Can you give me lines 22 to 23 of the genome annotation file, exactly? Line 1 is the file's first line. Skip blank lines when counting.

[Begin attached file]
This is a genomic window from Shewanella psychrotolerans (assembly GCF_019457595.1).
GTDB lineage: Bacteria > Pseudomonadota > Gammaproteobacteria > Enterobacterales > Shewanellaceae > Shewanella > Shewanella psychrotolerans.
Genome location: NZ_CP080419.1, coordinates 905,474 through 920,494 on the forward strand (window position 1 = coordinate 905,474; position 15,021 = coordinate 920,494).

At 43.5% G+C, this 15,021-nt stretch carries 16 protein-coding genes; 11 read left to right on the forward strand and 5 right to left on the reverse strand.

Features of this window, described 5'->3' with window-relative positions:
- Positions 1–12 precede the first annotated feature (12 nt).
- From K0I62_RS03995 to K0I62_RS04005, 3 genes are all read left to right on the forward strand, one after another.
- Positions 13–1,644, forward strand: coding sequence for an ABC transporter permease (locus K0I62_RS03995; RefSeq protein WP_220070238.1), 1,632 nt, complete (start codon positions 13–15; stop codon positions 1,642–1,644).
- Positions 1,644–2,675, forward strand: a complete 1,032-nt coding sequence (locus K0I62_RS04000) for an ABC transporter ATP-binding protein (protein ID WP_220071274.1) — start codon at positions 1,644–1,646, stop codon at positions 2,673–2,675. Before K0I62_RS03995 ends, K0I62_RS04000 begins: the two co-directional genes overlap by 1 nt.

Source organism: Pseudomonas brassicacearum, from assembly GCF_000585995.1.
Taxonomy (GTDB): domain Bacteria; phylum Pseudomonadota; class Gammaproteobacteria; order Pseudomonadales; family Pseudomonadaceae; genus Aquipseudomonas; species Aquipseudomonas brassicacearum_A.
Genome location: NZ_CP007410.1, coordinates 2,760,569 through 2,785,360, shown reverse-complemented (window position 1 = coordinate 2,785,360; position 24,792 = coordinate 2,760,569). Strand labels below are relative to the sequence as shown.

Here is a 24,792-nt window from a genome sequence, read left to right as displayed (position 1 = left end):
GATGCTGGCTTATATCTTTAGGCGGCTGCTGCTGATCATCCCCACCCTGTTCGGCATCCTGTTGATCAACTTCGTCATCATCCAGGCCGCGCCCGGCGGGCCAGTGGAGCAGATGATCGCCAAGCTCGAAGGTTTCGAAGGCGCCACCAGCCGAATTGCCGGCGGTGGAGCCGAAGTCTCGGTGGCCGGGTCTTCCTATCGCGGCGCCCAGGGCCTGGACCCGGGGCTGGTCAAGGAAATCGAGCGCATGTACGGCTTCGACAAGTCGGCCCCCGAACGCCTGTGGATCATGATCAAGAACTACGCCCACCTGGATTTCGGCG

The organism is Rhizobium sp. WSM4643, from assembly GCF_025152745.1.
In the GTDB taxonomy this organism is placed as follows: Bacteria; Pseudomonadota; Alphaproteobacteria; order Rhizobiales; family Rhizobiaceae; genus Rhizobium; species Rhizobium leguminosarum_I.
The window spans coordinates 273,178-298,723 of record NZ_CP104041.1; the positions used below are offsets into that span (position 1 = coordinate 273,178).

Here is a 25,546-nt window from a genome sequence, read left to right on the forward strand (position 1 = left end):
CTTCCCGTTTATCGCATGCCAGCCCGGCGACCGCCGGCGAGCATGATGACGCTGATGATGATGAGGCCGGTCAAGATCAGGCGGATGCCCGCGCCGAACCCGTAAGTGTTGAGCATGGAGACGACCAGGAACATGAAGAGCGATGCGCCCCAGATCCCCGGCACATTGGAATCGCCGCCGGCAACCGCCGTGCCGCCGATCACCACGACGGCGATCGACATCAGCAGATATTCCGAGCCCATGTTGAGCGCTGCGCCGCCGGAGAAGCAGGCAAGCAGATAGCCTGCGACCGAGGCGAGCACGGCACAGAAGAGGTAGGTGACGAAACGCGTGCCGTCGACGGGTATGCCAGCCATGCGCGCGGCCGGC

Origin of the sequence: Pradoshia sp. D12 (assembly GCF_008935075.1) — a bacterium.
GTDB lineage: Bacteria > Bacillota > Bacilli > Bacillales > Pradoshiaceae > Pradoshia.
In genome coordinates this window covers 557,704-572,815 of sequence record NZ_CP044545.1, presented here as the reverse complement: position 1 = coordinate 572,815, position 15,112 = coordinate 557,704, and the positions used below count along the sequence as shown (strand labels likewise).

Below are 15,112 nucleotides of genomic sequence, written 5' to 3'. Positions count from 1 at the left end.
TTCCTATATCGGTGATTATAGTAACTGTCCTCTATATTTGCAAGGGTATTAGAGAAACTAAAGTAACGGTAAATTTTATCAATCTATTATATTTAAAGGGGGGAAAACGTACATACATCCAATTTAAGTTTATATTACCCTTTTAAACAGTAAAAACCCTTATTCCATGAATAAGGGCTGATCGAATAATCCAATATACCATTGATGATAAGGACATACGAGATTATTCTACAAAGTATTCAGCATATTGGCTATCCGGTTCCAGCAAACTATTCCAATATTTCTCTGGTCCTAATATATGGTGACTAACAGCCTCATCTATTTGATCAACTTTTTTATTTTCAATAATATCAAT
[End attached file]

In genome coordinates this window covers 557,704-572,815 of sequence record NZ_CP044545.1, presented here as the reverse complement: position 1 = coordinate 572,815, position 15,112 = coordinate 557,704, and the positions used below count along the sequence as shown (strand labels likewise).

Below are 15,112 nucleotides of genomic sequence, written 5' to 3'. Positions count from 1 at the left end.